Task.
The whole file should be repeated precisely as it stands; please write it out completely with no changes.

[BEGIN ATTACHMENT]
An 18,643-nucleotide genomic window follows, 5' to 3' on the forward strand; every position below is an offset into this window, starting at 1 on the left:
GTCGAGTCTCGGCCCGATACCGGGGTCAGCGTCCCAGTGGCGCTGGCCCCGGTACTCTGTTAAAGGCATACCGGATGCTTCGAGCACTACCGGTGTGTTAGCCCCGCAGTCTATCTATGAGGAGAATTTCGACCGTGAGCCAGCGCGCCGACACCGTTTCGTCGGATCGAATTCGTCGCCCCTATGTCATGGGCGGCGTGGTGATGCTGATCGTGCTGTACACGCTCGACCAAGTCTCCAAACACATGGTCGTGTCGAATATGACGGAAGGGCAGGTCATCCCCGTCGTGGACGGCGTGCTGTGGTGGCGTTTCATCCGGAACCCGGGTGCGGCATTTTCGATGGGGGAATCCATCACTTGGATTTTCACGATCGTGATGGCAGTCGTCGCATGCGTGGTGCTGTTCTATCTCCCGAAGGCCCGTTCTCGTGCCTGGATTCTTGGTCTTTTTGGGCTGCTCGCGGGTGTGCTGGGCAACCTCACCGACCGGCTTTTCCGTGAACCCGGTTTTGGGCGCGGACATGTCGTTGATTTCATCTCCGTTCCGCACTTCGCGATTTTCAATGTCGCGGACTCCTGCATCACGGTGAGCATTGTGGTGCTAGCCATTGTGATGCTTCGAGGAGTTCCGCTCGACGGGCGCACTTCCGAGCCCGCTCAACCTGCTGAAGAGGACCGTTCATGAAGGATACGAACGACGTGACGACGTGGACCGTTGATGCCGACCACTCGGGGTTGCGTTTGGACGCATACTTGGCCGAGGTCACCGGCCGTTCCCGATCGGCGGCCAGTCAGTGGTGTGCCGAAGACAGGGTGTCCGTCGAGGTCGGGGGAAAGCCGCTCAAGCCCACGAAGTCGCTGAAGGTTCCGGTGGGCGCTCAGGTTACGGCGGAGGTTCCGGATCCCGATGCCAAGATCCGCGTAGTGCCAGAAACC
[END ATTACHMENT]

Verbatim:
An 18,643-nucleotide genomic window follows, 5' to 3' on the forward strand; every position below is an offset into this window, starting at 1 on the left:
GTCGAGTCTCGGCCCGATACCGGGGTCAGCGTCCCAGTGGCGCTGGCCCCGGTACTCTGTTAAAGGCATACCGGATGCTTCGAGCACTACCGGTGTGTTAGCCCCGCAGTCTATCTATGAGGAGAATTTCGACCGTGAGCCAGCGCGCCGACACCGTTTCGTCGGATCGAATTCGTCGCCCCTATGTCATGGGCGGCGTGGTGATGCTGATCGTGCTGTACACGCTCGACCAAGTCTCCAAACACATGGTCGTGTCGAATATGACGGAAGGGCAGGTCATCCCCGTCGTGGACGGCGTGCTGTGGTGGCGTTTCATCCGGAACCCGGGTGCGGCATTTTCGATGGGGGAATCCATCACTTGGATTTTCACGATCGTGATGGCAGTCGTCGCATGCGTGGTGCTGTTCTATCTCCCGAAGGCCCGTTCTCGTGCCTGGATTCTTGGTCTTTTTGGGCTGCTCGCGGGTGTGCTGGGCAACCTCACCGACCGGCTTTTCCGTGAACCCGGTTTTGGGCGCGGACATGTCGTTGATTTCATCTCCGTTCCGCACTTCGCGATTTTCAATGTCGCGGACTCCTGCATCACGGTGAGCATTGTGGTGCTAGCCATTGTGATGCTTCGAGGAGTTCCGCTCGACGGGCGCACTTCCGAGCCCGCTCAACCTGCTGAAGAGGACCGTTCATGAAGGATACGAACGACGTGACGACGTGGACCGTTGATGCCGACCACTCGGGGTTGCGTTTGGACGCATACTTGGCCGAGGTCACCGGCCGTTCCCGATCGGCGGCCAGTCAGTGGTGTGCCGAAGACAGGGTGTCCGTCGAGGTCGGGGGAAAGCCGCTCAAGCCCACGAAGTCGCTGAAGGTTCCGGTGGGCGCTCAGGTTACGGCGGAGGTTCCGGATCCCGATGCCAAGATCCGCGTAGTGCCAGAAACC